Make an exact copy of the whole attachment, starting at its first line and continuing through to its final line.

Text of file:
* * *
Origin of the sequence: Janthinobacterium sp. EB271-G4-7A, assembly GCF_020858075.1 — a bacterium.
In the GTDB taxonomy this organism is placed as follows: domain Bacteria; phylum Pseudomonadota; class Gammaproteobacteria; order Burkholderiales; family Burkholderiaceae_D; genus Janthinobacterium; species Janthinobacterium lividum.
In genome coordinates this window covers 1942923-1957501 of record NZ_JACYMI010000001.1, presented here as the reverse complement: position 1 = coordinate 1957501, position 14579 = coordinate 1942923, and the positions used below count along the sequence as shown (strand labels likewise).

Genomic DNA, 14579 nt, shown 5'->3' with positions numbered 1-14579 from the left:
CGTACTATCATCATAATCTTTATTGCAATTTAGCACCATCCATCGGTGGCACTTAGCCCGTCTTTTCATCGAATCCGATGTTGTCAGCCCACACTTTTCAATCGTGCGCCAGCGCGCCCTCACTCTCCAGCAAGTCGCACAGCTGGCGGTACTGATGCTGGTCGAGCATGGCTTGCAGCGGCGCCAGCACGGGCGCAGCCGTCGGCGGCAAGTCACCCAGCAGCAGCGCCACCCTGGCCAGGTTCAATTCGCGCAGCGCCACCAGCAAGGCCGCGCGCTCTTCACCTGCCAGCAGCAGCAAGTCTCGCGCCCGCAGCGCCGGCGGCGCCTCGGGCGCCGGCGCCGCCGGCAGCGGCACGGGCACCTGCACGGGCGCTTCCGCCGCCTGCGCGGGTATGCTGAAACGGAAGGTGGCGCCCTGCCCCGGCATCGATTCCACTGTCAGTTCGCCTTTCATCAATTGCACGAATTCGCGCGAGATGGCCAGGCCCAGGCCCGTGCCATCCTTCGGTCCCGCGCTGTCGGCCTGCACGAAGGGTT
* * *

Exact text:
Origin of the sequence: Janthinobacterium sp. EB271-G4-7A, assembly GCF_020858075.1 — a bacterium.
In the GTDB taxonomy this organism is placed as follows: domain Bacteria; phylum Pseudomonadota; class Gammaproteobacteria; order Burkholderiales; family Burkholderiaceae_D; genus Janthinobacterium; species Janthinobacterium lividum.
In genome coordinates this window covers 1942923-1957501 of record NZ_JACYMI010000001.1, presented here as the reverse complement: position 1 = coordinate 1957501, position 14579 = coordinate 1942923, and the positions used below count along the sequence as shown (strand labels likewise).

Genomic DNA, 14579 nt, shown 5'->3' with positions numbered 1-14579 from the left:
CGTACTATCATCATAATCTTTATTGCAATTTAGCACCATCCATCGGTGGCACTTAGCCCGTCTTTTCATCGAATCCGATGTTGTCAGCCCACACTTTTCAATCGTGCGCCAGCGCGCCCTCACTCTCCAGCAAGTCGCACAGCTGGCGGTACTGATGCTGGTCGAGCATGGCTTGCAGCGGCGCCAGCACGGGCGCAGCCGTCGGCGGCAAGTCACCCAGCAGCAGCGCCACCCTGGCCAGGTTCAATTCGCGCAGCGCCACCAGCAAGGCCGCGCGCTCTTCACCTGCCAGCAGCAGCAAGTCTCGCGCCCGCAGCGCCGGCGGCGCCTCGGGCGCCGGCGCCGCCGGCAGCGGCACGGGCACCTGCACGGGCGCTTCCGCCGCCTGCGCGGGTATGCTGAAACGGAAGGTGGCGCCCTGCCCCGGCATCGATTCCACTGTCAGTTCGCCTTTCATCAATTGCACGAATTCGCGCGAGATGGCCAGGCCCAGGCCCGTGCCATCCTTCGGTCCCGCGCTGTCGGCCTGCACGAAGGGTT